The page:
PORTLAND – Oregon State Police say a Forest Grove driver clocked at 103 mph narrowly avoided plowing his 2011 Chevrolet Cruze into a herd of mule deer.
A member of the police’s Gilchrist unit used his siren and horn to scare the deer off Highway 138E. Moments later, police said, 21-year-old Ji Wang sped through the area.
He was charged with driving in excess of 100 mph and faces a $1,100 fine.
Soldier accused of murder released
SEATTLE – One of four Washington state-based soldiers accused of murdering civilians while serving in southern Afghanistan in 2010 has been released as he awaits trial.
The Seattle Times reports that Pvt. 1st Class Andrew Holmes, of Boise, was released Friday from confinement at Joint Base Lewis-McChord. A base spokesman said Holmes reported to his unit, where he will be monitored and cannot travel outside Washington.
Holmes faces charges that include premeditated murder of a young Afghan farmer in January 2010. A pretrial investigation released last week recommended that Holmes be charged with manslaughter instead.
A forensic expert hired by the defense reviewed photos of the dead farmer and could not find wound patterns made by Holmes’ weapon. Based on that expert’s deposition, investigating officer Maj. Michael Liles said the Afghan’s death “was likely due” to shots fired by two other soldiers.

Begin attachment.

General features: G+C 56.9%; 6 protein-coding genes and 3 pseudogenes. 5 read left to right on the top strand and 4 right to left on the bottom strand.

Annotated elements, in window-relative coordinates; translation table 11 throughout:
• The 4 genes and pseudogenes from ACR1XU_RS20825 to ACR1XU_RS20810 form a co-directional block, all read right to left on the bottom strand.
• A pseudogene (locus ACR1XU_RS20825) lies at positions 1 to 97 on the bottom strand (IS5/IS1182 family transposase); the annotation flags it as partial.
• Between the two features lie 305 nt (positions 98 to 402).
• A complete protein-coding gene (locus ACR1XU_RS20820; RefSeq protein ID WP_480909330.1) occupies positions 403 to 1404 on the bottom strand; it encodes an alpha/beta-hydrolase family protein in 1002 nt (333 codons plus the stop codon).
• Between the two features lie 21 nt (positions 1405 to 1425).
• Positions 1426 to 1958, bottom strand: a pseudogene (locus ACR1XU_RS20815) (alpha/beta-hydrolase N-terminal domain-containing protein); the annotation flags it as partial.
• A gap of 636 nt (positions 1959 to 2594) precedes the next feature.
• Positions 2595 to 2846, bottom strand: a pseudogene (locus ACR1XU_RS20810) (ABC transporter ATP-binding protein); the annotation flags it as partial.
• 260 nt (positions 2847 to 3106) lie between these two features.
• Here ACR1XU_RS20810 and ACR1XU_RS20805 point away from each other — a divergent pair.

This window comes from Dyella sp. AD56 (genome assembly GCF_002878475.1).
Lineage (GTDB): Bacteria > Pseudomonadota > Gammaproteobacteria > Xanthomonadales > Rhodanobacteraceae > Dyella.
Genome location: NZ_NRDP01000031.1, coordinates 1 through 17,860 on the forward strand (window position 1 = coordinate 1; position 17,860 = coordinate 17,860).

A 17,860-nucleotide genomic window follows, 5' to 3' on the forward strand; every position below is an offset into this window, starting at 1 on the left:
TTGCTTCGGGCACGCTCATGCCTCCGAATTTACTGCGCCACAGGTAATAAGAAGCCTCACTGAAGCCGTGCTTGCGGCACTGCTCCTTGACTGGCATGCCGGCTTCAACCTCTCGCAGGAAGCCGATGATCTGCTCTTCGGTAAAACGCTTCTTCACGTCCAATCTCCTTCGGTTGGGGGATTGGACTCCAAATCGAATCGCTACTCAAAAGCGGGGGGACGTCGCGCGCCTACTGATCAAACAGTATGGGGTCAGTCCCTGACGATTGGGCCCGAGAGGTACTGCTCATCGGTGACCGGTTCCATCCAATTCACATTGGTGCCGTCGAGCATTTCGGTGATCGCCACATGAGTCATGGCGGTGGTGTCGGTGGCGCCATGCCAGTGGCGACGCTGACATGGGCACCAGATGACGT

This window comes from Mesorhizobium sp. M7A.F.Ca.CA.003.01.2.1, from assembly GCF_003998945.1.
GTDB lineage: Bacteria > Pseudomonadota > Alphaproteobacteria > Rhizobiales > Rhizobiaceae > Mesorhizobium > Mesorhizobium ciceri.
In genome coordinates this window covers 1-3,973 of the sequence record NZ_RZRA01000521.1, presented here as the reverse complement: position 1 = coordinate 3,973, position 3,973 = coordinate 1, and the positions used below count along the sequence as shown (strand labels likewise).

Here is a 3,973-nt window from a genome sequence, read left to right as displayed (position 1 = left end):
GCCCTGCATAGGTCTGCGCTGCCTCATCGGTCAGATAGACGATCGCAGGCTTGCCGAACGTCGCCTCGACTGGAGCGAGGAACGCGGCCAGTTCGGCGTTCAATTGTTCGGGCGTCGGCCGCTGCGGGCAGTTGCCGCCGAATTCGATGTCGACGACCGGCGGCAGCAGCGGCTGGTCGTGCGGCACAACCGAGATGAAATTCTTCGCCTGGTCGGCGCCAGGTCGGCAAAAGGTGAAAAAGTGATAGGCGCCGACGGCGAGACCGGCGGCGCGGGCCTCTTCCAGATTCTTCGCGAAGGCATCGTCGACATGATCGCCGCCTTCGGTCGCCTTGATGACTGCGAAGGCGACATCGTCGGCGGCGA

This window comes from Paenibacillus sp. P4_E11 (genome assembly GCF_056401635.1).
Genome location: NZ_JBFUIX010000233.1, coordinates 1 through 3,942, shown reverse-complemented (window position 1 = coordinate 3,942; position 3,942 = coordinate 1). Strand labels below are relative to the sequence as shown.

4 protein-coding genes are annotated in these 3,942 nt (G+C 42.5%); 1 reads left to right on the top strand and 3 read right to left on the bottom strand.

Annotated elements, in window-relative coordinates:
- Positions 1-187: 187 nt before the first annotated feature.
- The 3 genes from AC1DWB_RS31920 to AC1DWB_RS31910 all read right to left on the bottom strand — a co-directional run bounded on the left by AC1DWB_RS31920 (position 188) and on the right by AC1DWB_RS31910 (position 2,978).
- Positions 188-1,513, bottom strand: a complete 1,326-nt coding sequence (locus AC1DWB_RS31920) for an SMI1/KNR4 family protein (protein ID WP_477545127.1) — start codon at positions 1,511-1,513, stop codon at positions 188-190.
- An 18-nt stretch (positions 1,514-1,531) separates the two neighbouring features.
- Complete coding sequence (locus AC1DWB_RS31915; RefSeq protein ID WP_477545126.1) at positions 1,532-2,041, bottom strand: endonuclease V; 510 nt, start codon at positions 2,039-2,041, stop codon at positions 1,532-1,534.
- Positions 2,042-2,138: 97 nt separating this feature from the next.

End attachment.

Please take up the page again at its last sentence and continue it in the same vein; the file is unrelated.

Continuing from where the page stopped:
Army commanders at the base will review Liles’ report and can accept the recommendation to reduce the charge.
Searchers locate airplane wreckage
KENNEWICK – Authorities have found the wreckage of an airplane that crashed in rugged terrain in eastern Oregon.
The Tri-City Herald reports that the plane was reported missing early Sunday with three people on board. There was no information released Sunday evening about survivors.
Umatilla County Emergency Management officials say the plane was bound for Wyoming after taking off from Dallesport, Wash.
The Civil Air Patrol found the wreckage near Ukiah, about 50 miles south of Pendleton.
Professors group sanctions ISU
POCATELLO, Idaho – An organization that represents university professors has sanctioned Idaho State University for what the group said are poor faculty governance practices.
The 200 delegates at the 97th Annual Meeting of the American Association of University Professors voted unanimously on Saturday in Washington, D.C., to approve the sanction, making Idaho State the largest institution on the group’s sanctioned list that includes just five other schools.
The group in particular objected to the State Board of Education agreeing to Idaho State University President Arthur Vailas’ request to suspend the ISU Faculty Senate.
“The vote is absolutely meaningless,” said Idaho State University Communications and Marketing Director Mark Levine. “They represent a meaningless number of national faculty members. It’s a vote from an organization that represents less than 3 percent of U.S. faculty.”